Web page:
In 2007 (with more work done later), J. Hamkins and B. Löwe found that the ZFC provably valid principles of forcing are the assertions of S4.2. In the introduction, they mention field extension as a sort of algebraic analog of forcing. This got me thinking (perhaps naively)...Is there a similar connection to the theory of fields?

Say we read $\Box \varphi$ as "$\varphi$ holds in every field extension," and we define the provably valid principles of field extensions to be the modal sentences $\psi(p_1, \cdots, p_n)$ such that, for any substitution $\psi(\varphi_1, \cdots, \varphi_n)$ of the letters $p_j$ for first-order formulas in the language of fields, $\psi(\varphi_1, \cdots, \varphi_n)$ holds in every field. What can we say about the provably valid principles of field extensions? Similar question: What if we only care about the valid principles of finite field extensions of $\mathbb Q$ (number fields)? What about in other classes of fields?

In either case, the property "is a field extension of" is transitive and reflexive, so the modal rules $\Box p \to p$ and $\Box p \to \Box\Box p$ both hold. Necessitation holds rather trivially, and rule $K$ holds because if $\varphi_1 \to \varphi_2$ holds in every field and $\varphi$ hold in every field, so should $\varphi_2$. Also, as pointed out in the comments, $\Diamond \Box p \to \Box \Diamond p$ is a valid principle of field extensions as well, since fields have the amalgamation property. (Of course, one could replace "field" with "number field" in this paragraph.)

Here are the links to the papers:

Here is a related discussion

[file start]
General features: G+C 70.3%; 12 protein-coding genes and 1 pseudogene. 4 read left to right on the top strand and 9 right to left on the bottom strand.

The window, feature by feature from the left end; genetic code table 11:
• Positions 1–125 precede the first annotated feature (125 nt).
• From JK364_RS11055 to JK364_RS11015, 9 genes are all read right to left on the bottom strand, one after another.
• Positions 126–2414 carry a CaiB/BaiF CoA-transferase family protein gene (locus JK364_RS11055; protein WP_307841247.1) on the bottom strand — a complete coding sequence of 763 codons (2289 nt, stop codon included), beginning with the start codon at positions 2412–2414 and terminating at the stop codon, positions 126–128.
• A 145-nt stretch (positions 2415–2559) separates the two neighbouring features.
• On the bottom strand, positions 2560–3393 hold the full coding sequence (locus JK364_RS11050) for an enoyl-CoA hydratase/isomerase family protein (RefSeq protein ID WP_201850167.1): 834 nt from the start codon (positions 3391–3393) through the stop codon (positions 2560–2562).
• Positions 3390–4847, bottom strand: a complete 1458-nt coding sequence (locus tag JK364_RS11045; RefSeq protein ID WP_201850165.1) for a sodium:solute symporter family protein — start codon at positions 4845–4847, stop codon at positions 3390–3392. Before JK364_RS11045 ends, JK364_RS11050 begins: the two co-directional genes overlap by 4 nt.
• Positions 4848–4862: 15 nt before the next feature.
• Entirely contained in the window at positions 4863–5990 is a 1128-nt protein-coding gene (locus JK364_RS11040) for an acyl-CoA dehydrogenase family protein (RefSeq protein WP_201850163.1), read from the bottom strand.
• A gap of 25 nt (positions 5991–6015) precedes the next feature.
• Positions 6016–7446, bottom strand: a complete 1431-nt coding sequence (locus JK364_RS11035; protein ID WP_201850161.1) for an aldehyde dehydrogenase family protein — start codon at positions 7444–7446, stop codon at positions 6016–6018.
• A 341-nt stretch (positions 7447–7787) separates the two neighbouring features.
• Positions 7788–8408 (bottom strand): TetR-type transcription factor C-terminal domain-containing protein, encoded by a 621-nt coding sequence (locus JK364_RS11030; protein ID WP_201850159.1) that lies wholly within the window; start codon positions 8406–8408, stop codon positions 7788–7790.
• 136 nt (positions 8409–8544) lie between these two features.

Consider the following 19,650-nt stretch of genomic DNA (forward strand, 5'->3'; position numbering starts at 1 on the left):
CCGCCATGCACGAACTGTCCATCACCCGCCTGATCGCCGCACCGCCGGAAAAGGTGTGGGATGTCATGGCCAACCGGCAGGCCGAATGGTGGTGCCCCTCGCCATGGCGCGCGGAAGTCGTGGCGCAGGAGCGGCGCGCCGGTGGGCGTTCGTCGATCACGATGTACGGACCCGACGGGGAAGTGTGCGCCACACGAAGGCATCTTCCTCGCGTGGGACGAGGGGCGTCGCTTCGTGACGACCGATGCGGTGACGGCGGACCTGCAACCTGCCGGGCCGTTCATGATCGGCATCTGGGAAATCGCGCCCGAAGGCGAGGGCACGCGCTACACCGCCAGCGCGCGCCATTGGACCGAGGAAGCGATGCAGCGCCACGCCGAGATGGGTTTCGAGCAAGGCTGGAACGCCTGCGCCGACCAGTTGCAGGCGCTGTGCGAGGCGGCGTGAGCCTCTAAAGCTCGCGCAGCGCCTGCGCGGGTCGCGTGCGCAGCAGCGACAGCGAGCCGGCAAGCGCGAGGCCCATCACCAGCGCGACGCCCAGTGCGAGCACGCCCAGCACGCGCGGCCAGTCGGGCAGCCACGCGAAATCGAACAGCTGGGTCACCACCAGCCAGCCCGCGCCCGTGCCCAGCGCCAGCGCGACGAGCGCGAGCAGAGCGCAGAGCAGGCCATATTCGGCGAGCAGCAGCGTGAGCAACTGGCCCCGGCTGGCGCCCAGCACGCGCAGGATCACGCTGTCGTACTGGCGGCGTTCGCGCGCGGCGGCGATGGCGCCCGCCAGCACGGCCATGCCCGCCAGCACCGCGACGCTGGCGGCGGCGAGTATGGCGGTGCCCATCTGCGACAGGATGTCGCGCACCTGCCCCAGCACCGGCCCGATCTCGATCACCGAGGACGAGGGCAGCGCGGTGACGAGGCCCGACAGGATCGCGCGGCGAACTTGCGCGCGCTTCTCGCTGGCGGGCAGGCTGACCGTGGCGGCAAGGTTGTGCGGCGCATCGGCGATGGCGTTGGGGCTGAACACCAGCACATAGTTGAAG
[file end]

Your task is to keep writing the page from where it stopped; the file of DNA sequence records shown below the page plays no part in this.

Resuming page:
• $\begingroup$ As far as I can see, fields do have amalgamation in the sense that for any embeddings $f_0\colon k\to K_0$ and $f_1\colon k\to K_1$, there is a field $L$ and embeddings $g_0\colon K_0\to L$ and $g_1\colon K_1\to L$ such that $g_0\circ f_0=g_1\circ f_1$. (Proof: take a sufficiently large algebraically closed field for $L$.) In terms of extensions, this means that if $K_0,K_1\supseteq k$, there are $L_0\supseteq K_0$ and $L_1\supseteq K_1$ such that $L_0\simeq_kL_1$. Since $L_0$ and $L_1$ are then elementarily equivalent, this is enough to make S4.2 valid under your interpretation. $\endgroup$ – Emil Jeřábek Nov 1 '18 at 16:35
  • $\begingroup$ Actually, the way it is defined, it is not at all clear if the set of valid formulas is closed under substitution, hence it may not be a normal modal logic (or any logic, for that matter). $\endgroup$ – Emil Jeřábek Nov 1 '18 at 17:28
  • $\begingroup$ Yes, you are right about the amalgamation property. I was thinking about number fields since these are the field extensions I am most familiar with. I will edit my question. $\endgroup$ – TidSchmod Nov 1 '18 at 20:23
  • $\begingroup$ I am not sure I understand your second comment, @EmilJeřábek $\endgroup$ – TidSchmod Nov 1 '18 at 20:23
  • $\begingroup$ Nevermind, I see what you are saying @EmilJeřábek. I am willing to check this, but it would be nice to know some sufficient conditions. Is there a reference you recommend? $\endgroup$ – TidSchmod Nov 1 '18 at 20:37

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